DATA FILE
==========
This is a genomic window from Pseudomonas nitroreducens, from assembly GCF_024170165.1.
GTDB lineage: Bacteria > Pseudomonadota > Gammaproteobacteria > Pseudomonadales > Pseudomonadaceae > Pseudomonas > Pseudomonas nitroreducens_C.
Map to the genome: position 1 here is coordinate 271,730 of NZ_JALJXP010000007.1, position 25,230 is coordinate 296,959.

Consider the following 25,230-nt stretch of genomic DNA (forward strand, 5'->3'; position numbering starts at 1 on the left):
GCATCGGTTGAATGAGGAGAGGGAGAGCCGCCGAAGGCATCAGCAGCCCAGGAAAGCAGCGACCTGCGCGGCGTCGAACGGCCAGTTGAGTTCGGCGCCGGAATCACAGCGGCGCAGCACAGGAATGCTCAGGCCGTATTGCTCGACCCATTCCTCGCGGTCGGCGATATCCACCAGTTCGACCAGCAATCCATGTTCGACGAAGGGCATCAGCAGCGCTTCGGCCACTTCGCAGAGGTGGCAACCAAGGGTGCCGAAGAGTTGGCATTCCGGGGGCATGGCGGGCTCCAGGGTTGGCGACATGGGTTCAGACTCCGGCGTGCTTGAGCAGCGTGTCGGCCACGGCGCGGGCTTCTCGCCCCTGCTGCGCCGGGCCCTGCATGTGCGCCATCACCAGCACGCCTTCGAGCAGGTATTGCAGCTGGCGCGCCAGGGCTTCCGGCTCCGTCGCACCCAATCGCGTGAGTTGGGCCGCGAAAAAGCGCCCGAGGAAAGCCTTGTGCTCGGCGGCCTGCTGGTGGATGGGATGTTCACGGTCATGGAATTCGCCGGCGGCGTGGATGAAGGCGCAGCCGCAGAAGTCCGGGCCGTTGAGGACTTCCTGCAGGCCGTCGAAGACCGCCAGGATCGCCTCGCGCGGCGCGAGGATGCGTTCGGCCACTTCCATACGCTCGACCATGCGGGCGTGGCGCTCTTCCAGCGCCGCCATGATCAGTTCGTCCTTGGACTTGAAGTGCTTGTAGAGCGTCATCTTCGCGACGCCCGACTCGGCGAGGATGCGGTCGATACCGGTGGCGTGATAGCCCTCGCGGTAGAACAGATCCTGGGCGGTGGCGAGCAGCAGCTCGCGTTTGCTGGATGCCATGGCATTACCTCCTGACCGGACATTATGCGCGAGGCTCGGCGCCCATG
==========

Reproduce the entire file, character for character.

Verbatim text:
This is a genomic window from Pseudomonas nitroreducens, from assembly GCF_024170165.1.
GTDB lineage: Bacteria > Pseudomonadota > Gammaproteobacteria > Pseudomonadales > Pseudomonadaceae > Pseudomonas > Pseudomonas nitroreducens_C.
Map to the genome: position 1 here is coordinate 271,730 of NZ_JALJXP010000007.1, position 25,230 is coordinate 296,959.

Consider the following 25,230-nt stretch of genomic DNA (forward strand, 5'->3'; position numbering starts at 1 on the left):
GCATCGGTTGAATGAGGAGAGGGAGAGCCGCCGAAGGCATCAGCAGCCCAGGAAAGCAGCGACCTGCGCGGCGTCGAACGGCCAGTTGAGTTCGGCGCCGGAATCACAGCGGCGCAGCACAGGAATGCTCAGGCCGTATTGCTCGACCCATTCCTCGCGGTCGGCGATATCCACCAGTTCGACCAGCAATCCATGTTCGACGAAGGGCATCAGCAGCGCTTCGGCCACTTCGCAGAGGTGGCAACCAAGGGTGCCGAAGAGTTGGCATTCCGGGGGCATGGCGGGCTCCAGGGTTGGCGACATGGGTTCAGACTCCGGCGTGCTTGAGCAGCGTGTCGGCCACGGCGCGGGCTTCTCGCCCCTGCTGCGCCGGGCCCTGCATGTGCGCCATCACCAGCACGCCTTCGAGCAGGTATTGCAGCTGGCGCGCCAGGGCTTCCGGCTCCGTCGCACCCAATCGCGTGAGTTGGGCCGCGAAAAAGCGCCCGAGGAAAGCCTTGTGCTCGGCGGCCTGCTGGTGGATGGGATGTTCACGGTCATGGAATTCGCCGGCGGCGTGGATGAAGGCGCAGCCGCAGAAGTCCGGGCCGTTGAGGACTTCCTGCAGGCCGTCGAAGACCGCCAGGATCGCCTCGCGCGGCGCGAGGATGCGTTCGGCCACTTCCATACGCTCGACCATGCGGGCGTGGCGCTCTTCCAGCGCCGCCATGATCAGTTCGTCCTTGGACTTGAAGTGCTTGTAGAGCGTCATCTTCGCGACGCCCGACTCGGCGAGGATGCGGTCGATACCGGTGGCGTGATAGCCCTCGCGGTAGAACAGATCCTGGGCGGTGGCGAGCAGCAGCTCGCGTTTGCTGGATGCCATGGCATTACCTCCTGACCGGACATTATGCGCGAGGCTCGGCGCCCATG